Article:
From the Personal Representative (July, 2008)

posted May 2, 2015, 8:58 PM by San Jose Scottish Rite   [ updated May 2, 2015, 8:59 PM ]
Masons are a strange breed. We are, for the most part, intensely proud of our membership in this great organization, yet we are constrained by our interpretation of tradition from assertively seeking out other men whom we might consider good material for membership in Masonry.
We spread ourselves thin over a great number of Masonic, community and church programs and organizations, yet when  someone asks us if we’d mind helping out or supporting their particular effort or project, we agree as though we had nothing else on our calendar and nothing but time on our hands.
We complain that our fraternity is sadly in need of modernization, yet we cling tenaciously to ancient landmarks and traditions, perhaps hoping that there will actually be a “National Treasure” discovered that will give to the fraternity the stature and credibility that we all know it deserves.
We delight in the association and friendship of our brothers and their families, but are somehow unable to convince the world that this is truly a brotherhood in the purest sense of the word. Recently, I had contact with a tradesman that told me he had been instructed by the manager of his company to check out some problems I was having with my telephone. He completed his analysis, located several problems, fixed them, and came to my door to report the results of his work. He was apparently puzzled by the work order and that it had come from so high a source in the company. When he asked me how that had occurred, I told him that I knew the man who signed the work order as a fellow Mason. A sly grin came over his face and he said with a wink, “Oh, a brother, eh?”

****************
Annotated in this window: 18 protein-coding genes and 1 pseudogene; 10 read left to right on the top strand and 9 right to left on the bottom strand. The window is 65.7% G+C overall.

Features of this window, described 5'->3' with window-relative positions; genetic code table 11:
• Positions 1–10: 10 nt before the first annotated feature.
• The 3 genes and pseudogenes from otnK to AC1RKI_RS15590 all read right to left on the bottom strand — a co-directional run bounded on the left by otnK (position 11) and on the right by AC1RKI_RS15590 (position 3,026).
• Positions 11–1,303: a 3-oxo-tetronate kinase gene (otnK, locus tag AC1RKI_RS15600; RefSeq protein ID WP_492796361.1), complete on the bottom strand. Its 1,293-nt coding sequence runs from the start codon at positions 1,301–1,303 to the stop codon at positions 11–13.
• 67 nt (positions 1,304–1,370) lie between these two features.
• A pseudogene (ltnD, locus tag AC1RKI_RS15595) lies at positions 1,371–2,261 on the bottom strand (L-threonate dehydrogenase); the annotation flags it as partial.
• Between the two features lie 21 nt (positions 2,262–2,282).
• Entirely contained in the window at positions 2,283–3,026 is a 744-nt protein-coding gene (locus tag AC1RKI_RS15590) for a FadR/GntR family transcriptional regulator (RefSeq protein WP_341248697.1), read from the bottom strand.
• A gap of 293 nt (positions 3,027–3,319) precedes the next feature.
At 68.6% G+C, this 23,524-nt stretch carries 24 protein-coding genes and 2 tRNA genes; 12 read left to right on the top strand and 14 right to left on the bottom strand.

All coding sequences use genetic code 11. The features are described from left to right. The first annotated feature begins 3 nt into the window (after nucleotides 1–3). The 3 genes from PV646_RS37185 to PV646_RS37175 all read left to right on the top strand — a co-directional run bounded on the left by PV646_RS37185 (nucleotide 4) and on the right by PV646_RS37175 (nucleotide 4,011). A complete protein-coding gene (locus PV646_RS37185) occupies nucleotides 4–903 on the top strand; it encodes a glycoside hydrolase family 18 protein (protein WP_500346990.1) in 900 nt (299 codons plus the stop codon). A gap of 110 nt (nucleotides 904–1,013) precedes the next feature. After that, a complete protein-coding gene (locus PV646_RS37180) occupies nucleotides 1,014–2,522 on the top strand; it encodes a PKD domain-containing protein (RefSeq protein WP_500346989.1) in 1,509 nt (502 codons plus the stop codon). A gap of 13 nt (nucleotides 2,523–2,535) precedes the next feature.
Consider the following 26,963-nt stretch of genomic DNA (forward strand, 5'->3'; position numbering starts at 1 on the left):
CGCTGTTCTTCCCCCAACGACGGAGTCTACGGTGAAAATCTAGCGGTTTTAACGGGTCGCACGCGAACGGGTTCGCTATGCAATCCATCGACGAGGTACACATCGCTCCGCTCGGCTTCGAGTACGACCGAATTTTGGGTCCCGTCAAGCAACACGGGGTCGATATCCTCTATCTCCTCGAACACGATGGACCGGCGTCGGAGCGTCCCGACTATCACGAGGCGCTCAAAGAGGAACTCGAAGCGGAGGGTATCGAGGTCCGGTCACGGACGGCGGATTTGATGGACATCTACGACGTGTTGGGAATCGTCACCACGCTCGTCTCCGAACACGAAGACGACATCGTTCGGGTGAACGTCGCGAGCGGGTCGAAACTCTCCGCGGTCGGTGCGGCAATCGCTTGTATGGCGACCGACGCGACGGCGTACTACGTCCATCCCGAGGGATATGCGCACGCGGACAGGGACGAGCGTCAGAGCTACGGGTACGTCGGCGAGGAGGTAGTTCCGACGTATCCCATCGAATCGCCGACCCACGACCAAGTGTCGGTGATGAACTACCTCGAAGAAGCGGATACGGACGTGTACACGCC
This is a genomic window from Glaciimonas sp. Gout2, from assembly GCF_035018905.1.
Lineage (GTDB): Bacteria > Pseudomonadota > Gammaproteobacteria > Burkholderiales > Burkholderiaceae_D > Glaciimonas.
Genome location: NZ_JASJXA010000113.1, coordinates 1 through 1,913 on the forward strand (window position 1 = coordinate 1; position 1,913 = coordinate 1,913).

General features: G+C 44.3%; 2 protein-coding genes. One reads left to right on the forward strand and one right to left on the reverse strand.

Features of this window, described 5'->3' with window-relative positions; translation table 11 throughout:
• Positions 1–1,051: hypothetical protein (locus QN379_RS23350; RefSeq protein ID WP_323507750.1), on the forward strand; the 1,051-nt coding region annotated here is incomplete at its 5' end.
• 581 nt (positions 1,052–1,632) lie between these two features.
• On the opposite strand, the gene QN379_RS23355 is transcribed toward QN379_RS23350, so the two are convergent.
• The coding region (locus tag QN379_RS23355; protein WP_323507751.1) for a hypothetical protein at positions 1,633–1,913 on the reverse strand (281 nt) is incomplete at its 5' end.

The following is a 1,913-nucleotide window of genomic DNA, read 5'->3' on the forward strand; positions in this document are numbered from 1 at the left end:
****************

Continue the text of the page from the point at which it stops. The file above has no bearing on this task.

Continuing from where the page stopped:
I asked the repairman if it would have made any difference if I had just called the phone company customer service desk to report the problem, and he was forced to think a bit. He admitted it would not have made a difference, but I can’t help wondering if it wouldn’t have been better for me to have claimed that the manager was just my brother or brother-in-law, or a good friend, rather that having given rise to the idea that the great “One-World” conspiracy” was at work.
And on that subject, I am convinced that, with 51 “regular” Grand Lodges in this country, and 51 ways of doing business, and that even among our own lodges we can’t settle on whether to have steak or egg sandwiches at our next stated meeting, the world is safe from takeover by the Masons. But furthermore … if we were able to gain control of the government, we’d do a whole lot better than the legislature in current authority, simply because we have learned mutual respect.
Well, so much for the soap box.
On another note, I have received a shipment of the work-books for the “Master Craftsman” course, and the cost comes out to $42.10 plus sales tax per person. We will sign you up and register all students with the Supreme Council. We will also set a time for group studies for anyone who wants to work their way through the course in that manner.
Thanks for your attention and for putting up with my raving.

Bob Winter - Personal representative of the Deputy of the Supreme Council in California

The Rite Word - July 2008, Volume 2, Issue 7